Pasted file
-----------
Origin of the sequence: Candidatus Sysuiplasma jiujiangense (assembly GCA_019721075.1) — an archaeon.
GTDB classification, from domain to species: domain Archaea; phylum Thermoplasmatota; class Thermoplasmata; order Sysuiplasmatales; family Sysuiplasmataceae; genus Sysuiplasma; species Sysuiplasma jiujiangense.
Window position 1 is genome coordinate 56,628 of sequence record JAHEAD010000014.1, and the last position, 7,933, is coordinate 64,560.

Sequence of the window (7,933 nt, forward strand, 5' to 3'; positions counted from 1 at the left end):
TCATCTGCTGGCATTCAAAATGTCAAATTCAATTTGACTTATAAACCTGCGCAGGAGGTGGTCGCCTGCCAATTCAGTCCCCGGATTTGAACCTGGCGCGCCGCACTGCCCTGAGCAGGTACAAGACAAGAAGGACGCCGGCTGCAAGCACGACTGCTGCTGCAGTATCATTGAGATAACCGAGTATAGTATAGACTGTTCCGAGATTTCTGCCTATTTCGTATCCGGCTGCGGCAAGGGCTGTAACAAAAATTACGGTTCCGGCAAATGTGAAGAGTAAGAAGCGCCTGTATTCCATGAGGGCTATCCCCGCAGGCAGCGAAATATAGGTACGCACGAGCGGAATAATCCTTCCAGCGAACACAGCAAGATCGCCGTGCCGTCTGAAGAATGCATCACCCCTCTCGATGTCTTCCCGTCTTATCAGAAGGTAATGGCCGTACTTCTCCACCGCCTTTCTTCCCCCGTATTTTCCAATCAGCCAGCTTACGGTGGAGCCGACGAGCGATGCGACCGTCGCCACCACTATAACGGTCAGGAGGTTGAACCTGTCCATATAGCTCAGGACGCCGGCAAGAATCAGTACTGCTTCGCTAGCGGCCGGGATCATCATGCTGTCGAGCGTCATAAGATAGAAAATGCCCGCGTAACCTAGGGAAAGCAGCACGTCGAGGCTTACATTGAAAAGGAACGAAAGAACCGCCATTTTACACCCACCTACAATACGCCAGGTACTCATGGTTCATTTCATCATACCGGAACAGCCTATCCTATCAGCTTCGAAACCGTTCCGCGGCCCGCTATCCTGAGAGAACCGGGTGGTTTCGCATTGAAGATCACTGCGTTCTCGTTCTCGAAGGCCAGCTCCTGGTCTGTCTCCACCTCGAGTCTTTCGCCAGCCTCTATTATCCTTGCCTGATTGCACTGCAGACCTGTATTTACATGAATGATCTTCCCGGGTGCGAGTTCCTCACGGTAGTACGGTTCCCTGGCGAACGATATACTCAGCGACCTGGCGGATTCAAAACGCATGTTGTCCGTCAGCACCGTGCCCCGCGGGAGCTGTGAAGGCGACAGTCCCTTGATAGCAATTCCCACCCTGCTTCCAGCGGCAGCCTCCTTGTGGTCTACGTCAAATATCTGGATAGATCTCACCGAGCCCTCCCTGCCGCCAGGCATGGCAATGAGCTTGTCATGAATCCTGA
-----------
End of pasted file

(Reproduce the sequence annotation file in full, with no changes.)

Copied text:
Origin of the sequence: Candidatus Sysuiplasma jiujiangense (assembly GCA_019721075.1) — an archaeon.
GTDB classification, from domain to species: domain Archaea; phylum Thermoplasmatota; class Thermoplasmata; order Sysuiplasmatales; family Sysuiplasmataceae; genus Sysuiplasma; species Sysuiplasma jiujiangense.
Window position 1 is genome coordinate 56,628 of sequence record JAHEAD010000014.1, and the last position, 7,933, is coordinate 64,560.

Sequence of the window (7,933 nt, forward strand, 5' to 3'; positions counted from 1 at the left end):
TCATCTGCTGGCATTCAAAATGTCAAATTCAATTTGACTTATAAACCTGCGCAGGAGGTGGTCGCCTGCCAATTCAGTCCCCGGATTTGAACCTGGCGCGCCGCACTGCCCTGAGCAGGTACAAGACAAGAAGGACGCCGGCTGCAAGCACGACTGCTGCTGCAGTATCATTGAGATAACCGAGTATAGTATAGACTGTTCCGAGATTTCTGCCTATTTCGTATCCGGCTGCGGCAAGGGCTGTAACAAAAATTACGGTTCCGGCAAATGTGAAGAGTAAGAAGCGCCTGTATTCCATGAGGGCTATCCCCGCAGGCAGCGAAATATAGGTACGCACGAGCGGAATAATCCTTCCAGCGAACACAGCAAGATCGCCGTGCCGTCTGAAGAATGCATCACCCCTCTCGATGTCTTCCCGTCTTATCAGAAGGTAATGGCCGTACTTCTCCACCGCCTTTCTTCCCCCGTATTTTCCAATCAGCCAGCTTACGGTGGAGCCGACGAGCGATGCGACCGTCGCCACCACTATAACGGTCAGGAGGTTGAACCTGTCCATATAGCTCAGGACGCCGGCAAGAATCAGTACTGCTTCGCTAGCGGCCGGGATCATCATGCTGTCGAGCGTCATAAGATAGAAAATGCCCGCGTAACCTAGGGAAAGCAGCACGTCGAGGCTTACATTGAAAAGGAACGAAAGAACCGCCATTTTACACCCACCTACAATACGCCAGGTACTCATGGTTCATTTCATCATACCGGAACAGCCTATCCTATCAGCTTCGAAACCGTTCCGCGGCCCGCTATCCTGAGAGAACCGGGTGGTTTCGCATTGAAGATCACTGCGTTCTCGTTCTCGAAGGCCAGCTCCTGGTCTGTCTCCACCTCGAGTCTTTCGCCAGCCTCTATTATCCTTGCCTGATTGCACTGCAGACCTGTATTTACATGAATGATCTTCCCGGGTGCGAGTTCCTCACGGTAGTACGGTTCCCTGGCGAACGATATACTCAGCGACCTGGCGGATTCAAAACGCATGTTGTCCGTCAGCACCGTGCCCCGCGGGAGCTGTGAAGGCGACAGTCCCTTGATAGCAATTCCCACCCTGCTTCCAGCGGCAGCCTCCTTGTGGTCTACGTCAAATATCTGGATAGATCTCACCGAGCCCTCCCTGCCGCCAGGCATGGCAATGAGCTTGTCATGAATCCTGA